Animal Resurrection as a Possible Solution | Teen Ink

Animal Resurrection as a Possible Solution

April 26, 2018
By tamanuki.masaki BRONZE, Ho Chi Minh City, Other
tamanuki.masaki BRONZE, Ho Chi Minh City, Other
1 article 0 photos 0 comments

Have you ever wished to see a real, living animal species that went extinct? You know it is logically impossible, yet people still hope that someday technology will change this “wish” into a reality. In fact, resurrection technology has developed enough to bring extinct animals back to life. Now, it is just a matter of what and when, not how.

Throughout my entire life, I was always interested in watching or reading numerous movies, drama, or books about fictitious or extinct animal species being introduced to the current world. When I was little, I always dreamed of being one of the characters in these stories. For example, after watching the movie Jurassic World, I dreamed of a realistic Jurassic island, where you could observe all the dinosaurs that went extinct millions of years ago. Although I have always been watching this movie as a fantasy story, it is not an exaggeration to say that these fantasy stories will turn into non-fictional

Earth is currently in the middle of its sixth mass extinction. Since 1500, the Earth has lost more than 300 types of animals, including mammals, birds, amphibians and reptiles. People were always concerned about animal species permanently dying out everyday (Species Revival). When one dies, the whole ecosystem could collapse, leading to another extinction.

But what if extinction of species is temporary? Meaning we can bring those species back into life? 
Scientists have always been researching on de-extinction, process of biologically resurrecting extinct species to heal harms which humans have inflicted on the ecosystem. Though the process ‘de-extinction’ was believed impractical, new advances have been developed to bring resurrection of animals into reality. In the past, de-extinction was seen technologically impossible and would never be considered as one of the ways to improve environmental conditions. However, recently, while the extinction never improves, the world has raised the possibility of animal resurrection.

De-extinction was developed not for tourism purposes, but more to do with ecology. “The goals have to be about ecological restoration and function.” (“Should we bring”) claims Ben Novak, the leading researcher on passenger pigeon. People hope process of resurrecting animals will bring back the ‘best’ environment for native species to survive in their habitats.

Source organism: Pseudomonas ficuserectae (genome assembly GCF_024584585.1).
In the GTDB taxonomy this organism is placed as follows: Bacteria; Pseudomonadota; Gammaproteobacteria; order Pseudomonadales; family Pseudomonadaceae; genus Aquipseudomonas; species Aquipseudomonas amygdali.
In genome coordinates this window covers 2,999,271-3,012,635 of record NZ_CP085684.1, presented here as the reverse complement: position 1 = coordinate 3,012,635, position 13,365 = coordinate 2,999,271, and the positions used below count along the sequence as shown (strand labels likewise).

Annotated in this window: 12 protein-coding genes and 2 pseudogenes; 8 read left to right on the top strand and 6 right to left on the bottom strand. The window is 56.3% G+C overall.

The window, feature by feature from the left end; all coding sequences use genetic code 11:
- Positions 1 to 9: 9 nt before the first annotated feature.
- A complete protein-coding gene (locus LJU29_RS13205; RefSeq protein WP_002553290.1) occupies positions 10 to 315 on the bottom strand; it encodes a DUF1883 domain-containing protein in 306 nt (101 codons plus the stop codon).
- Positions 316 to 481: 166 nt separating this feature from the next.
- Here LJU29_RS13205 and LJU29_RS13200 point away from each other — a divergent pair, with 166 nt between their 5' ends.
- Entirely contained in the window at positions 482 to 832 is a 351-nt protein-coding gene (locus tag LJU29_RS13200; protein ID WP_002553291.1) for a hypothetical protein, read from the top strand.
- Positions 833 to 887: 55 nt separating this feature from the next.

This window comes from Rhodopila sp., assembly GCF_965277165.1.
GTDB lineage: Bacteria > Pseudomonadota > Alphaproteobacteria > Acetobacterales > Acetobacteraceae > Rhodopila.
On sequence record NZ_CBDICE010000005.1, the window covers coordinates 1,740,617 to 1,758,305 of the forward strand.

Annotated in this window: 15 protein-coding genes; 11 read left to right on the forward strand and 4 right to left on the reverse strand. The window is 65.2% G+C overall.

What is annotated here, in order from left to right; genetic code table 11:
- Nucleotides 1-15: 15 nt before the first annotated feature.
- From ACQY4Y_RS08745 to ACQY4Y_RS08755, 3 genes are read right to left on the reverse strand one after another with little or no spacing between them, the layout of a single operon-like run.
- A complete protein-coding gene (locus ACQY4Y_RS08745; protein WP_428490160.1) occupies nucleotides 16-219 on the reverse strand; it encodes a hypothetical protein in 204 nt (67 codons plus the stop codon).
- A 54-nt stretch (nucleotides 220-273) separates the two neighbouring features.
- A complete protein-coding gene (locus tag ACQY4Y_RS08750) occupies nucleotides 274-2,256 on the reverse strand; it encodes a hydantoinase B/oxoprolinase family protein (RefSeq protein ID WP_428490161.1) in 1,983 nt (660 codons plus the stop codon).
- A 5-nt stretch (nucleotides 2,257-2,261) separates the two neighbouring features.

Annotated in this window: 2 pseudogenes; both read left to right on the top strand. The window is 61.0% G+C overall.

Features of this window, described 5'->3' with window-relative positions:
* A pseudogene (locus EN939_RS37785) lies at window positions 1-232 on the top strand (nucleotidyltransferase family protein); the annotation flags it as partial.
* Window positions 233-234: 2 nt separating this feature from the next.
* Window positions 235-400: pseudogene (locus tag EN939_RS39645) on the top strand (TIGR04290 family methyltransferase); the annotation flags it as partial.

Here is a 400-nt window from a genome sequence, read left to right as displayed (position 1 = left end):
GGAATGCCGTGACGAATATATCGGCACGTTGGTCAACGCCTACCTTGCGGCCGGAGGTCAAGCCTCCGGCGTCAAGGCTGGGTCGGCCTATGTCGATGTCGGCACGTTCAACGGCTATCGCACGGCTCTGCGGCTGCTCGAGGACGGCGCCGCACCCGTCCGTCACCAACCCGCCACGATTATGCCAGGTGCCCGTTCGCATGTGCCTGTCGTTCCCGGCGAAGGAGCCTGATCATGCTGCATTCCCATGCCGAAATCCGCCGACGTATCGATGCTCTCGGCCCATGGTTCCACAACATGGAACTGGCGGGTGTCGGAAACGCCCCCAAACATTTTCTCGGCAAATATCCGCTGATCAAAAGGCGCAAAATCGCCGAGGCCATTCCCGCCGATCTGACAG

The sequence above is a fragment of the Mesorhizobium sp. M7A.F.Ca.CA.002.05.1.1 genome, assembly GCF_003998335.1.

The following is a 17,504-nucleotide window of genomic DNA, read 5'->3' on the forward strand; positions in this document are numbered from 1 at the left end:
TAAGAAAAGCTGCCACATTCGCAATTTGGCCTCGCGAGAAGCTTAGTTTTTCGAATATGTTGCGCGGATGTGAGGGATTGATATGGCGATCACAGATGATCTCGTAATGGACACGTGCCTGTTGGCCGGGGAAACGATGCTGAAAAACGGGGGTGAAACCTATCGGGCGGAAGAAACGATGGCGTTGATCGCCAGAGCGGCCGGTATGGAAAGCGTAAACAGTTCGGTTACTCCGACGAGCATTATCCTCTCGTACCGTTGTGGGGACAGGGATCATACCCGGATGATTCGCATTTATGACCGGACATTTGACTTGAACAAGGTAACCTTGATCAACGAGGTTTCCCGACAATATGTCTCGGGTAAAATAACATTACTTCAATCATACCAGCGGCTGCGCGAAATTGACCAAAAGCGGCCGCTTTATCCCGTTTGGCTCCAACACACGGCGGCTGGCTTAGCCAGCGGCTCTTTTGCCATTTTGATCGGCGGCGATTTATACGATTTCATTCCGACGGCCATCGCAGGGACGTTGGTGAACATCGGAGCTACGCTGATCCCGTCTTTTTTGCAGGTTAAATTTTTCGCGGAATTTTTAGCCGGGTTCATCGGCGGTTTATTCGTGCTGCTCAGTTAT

Recently, ecologists at the University of California, Santa Barbara, introduced possible candidate species which are believed to bring benefits when brought back to life. The two of the candidates are the woolly mammoth and the passenger pigeon. When these two went extinct, their habitats altered drastically, leading more extinctions within their habitat. In case of the woolly mammoth, their habitat transformed from green grasslands to the opposite, tundra. Reviving the mammoth, Harvard University’s George Church says, will slowly help change the climate by shifting the lands back toward the grasslands (Should we bring).

In 2009, a cloning experiment to resurrect extinct Pyrenean ibex was first successfully achieved by scientists. Though the animal died from non-functioning organs within minutes after being born, succession sparked hope for the practicability of this method (Britannica De-extinction).

On the other hand, critics claim that de-extinction of animals will cause more problems than benefits it brings, since introducing or reintroducing new species will always come with risks. For instance, in terms of population, some scientists/ecologists are concerned about the fact that for some animal species, it will be difficult to keep control of their numbers. “The spread of genes can be difficult to control. We probably won’t lose track of mammoths in Siberia, but what about rats? It becomes hard to control those sorts of populations,” Philip Seddon, from University of Otago states. “And there are the same fears one might have about genetically modified crops—the idea that a modification may move into relatives, may jump in and out, or may not be expressed in the way that you expect” (Should we bring). Before developing, it is critical to know that there are few disadvantages that prevent scientists from completing the task. In addition, those animals that were brought back to life will be considered endangered. This suggests those species will require care and observations for several decades or even centuries. This will require a huge amount of cost, which is more effective if used for other possible solutions to resolve the environmental issue (Britannica De-extinction).

We were, and still are hoping that someday developed technology will grant our wishes. However, we may have missed out the point that nothing comes with complete advantages, and will always include negative, and inevitable aspects. In contrast, in order to keep the life of species on Earth, which we may have completely destroyed, developing the process of de-extinction will bring demerits, yet advantages are worth more than its negatives. Additionally, the possibility of succession is undoubtedly higher than any other possible solutions proposed. For this reason, people, including scientists, must encourage and support de-extinction to achieve our goal; help bring back the environment best suited for native animals.

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